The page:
Maltese tenor Joseph Calleja is quite the rising star of the opera world, and at 35 has already performed at the world's greatest venues including Covent Garden, the New York Met, Amsterdam's Concertgebouw and the Vienna State Opera. He stunned us with the beauty of his voice, especially on his opening number, Lucio Dalla’s Caruso. Some of us were in tears. Here is some footage of him performing the song earlier in 2013:

From the sublime to... Dame Edna Everage! The "Housewife Superstar" herself - due to finally throw in her ornamented specs and retire next year after her farewell tour - no doubt sparklingly visible even from the back of the 40,000-strong crowd, entered into a battle of wits with Sir Tel before entertaining us with her tribute to us, That's What My Public Means To Me:

Although, as it turned out later (when she was due to lead the finale only to find the show was overrunning) she never got another opportunity to entertain us, this brief moment was fabulous enough - as was the (unintentional) hilarity that ensued when her bouquet leaked water over the stage, and various stagehands swarmed around her and Tel's feet while they ad-libbed away.

And the reason for the urgency to mop the stage? Another treat was to follow - as Strictly Come Dancing superstar dancers Erin Boag and Anton Du Beke gave us a breathtaking display of their skill by performing the most beautiful and elegant waltz on stage, accompanied by the full orchestra. We were blown away. [If only the BBC would get its arse into gear and post the coverage, I would add it here for your delectation...]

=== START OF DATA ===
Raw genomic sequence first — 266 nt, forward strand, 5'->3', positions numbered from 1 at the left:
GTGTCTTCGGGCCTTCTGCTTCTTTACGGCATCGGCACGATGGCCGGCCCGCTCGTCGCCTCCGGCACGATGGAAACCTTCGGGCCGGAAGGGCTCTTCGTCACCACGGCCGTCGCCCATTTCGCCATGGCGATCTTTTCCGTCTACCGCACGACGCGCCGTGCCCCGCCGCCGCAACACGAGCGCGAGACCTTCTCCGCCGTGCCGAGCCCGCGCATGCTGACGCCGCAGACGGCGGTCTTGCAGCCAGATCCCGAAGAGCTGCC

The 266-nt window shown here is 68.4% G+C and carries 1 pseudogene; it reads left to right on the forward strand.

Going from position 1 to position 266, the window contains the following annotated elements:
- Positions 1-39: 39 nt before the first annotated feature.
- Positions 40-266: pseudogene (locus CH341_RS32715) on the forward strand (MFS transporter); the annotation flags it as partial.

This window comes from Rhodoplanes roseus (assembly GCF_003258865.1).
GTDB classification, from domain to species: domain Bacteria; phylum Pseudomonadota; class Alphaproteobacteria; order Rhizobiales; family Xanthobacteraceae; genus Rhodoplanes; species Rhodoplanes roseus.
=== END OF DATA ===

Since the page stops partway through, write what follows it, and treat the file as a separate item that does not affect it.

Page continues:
Not dancing but singing, Mr Calleja returned to the stage next with more silky smooth numbers - including house fave here at Dolores Delargo Towers Besame Mucho, and the most marvellous interpretation of La Vie En Rose. Unfortunately he was immediately followed by the cast of the West End show Let It Be, who proceeded to murder several Beatles songs. It mattered little to the audience by this stage, of course, filled with excessive amounts of liquid refreshment and dancing and singing along. I went for a pee.

That over and done with, another classical sensation - hot foot from his stint at the Royal Albert Hall less than an hour earlier - the violin virtuoso Nigel Kennedy leapt onto the stage (in an Aston Villa football shirt), accompanied by the cute Palestinian teen prodigy Mostafa Saad, for a duel of the strings on Mr K's own composition Melody in the Wind. Utterly stunning, and one of the finest moments of the evening.